I’ve had the chance to deploy Ruby applications on a number of different platforms over the past few years, including Heroku, Digital Ocean (via Capistrano directly to a VPS), and AWS via Elastic Beanstalk. Heroku is surely the easiest of the bunch and is probably still the best place to start - particularly if you’ve not deployed web apps or had some experience managing servers before.
That said, I’m increasingly enamored with Elastic Beanstalk and the AWS Certificate Manager is a good example of Amazon’s ability to abstract and simplify what can otherwise be a relatively painful process. In this article I’ll quickly outline the process of obtaining a certificate, configuring your load balancer to terminate HTTPS, and forcing HTTPS across your site. This should (legitimately) take less than 5 minutes from start to finish. The example here is specifically for an app running NGINX, so the last step will be different if you’re running Apache.
Obtain the certificate
If you’ve obtained and configured certificates from traditional CA in the past, then you’ll likely appreciate how simple this step is with AWS. First, sign in to AWS and visit the Certificate Manager dashboard. Click Get started (if that’s still a thing by the time you’re reading this), then Request a certificate.
Next, add your domain name and click Review and request. You can optionally add a wildcard here as well.
Finally, click the Confirm and request button to complete the process, then check your email. AWS will email the registered owner of the domain with a confirmation link you’ll need to click. You’ll be redirected back to the AWS console and you’ll want to click I approve to complete the process. Voila - your certificate has been issued!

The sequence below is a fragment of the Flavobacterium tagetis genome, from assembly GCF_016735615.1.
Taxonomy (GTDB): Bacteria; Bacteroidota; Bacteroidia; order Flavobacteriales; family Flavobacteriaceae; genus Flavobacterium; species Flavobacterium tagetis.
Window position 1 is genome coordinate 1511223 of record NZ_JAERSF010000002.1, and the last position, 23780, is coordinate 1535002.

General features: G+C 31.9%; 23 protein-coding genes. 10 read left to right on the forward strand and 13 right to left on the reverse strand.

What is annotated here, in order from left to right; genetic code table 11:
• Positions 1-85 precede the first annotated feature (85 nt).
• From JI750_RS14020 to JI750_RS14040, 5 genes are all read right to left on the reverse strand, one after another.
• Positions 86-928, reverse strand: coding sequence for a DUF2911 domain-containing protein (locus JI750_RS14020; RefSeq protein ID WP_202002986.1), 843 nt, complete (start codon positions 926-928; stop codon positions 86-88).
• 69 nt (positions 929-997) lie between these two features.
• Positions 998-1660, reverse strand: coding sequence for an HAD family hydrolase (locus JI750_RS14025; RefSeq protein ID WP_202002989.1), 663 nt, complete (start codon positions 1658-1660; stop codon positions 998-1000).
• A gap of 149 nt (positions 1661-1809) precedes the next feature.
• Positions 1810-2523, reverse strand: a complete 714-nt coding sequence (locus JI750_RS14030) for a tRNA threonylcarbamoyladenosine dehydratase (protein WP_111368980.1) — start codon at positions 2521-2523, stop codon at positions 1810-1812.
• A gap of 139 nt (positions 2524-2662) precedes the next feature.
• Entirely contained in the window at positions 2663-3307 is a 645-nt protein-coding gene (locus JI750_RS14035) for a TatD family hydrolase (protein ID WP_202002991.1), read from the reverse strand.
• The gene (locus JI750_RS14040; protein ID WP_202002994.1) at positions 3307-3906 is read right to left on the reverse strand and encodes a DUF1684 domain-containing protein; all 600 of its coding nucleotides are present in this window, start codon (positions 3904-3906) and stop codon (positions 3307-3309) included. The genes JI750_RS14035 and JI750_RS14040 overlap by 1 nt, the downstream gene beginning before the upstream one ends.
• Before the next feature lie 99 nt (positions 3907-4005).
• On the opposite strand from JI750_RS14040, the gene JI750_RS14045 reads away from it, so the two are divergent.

Configure the load balancer to terminate HTTPS
This step is the easiest. Just visit the Beanstalk console in AWS, select your application, click Configuration on the left panel. At the bottom of the list (probably), there should be a Network Tier section. Click the cog icon to configure the network tier settings.
Here you want to change the Secure listener port to 443 (for HTTPS) and select the certificate you just created.
Click Apply at the bottom of the page to save your settings.
Force HTTPS on your site
Finally, force all connections to use HTTPS by default by rewriting any HTTP traffic automatically. Nginx will handle this magic for you with a simple config file.
In your root directory, create a new directory called
.ebextensions. In that folder, create a new file named
01-force-https.config and add the below file.
Next, commit the file and deploy again with
Once the deploy is complete, restart NGINX for the new configuration to take effect; an easy way to do this is to ssh to the EC2 instance (
eb ssh) and run
sudo service nginx restart.
Visit your site using the HTTP protocol again and you should be redirected to the secure version. Success!
Be sure to check out the AWS docs on configuring HTTPS for Elastic Beanstalk.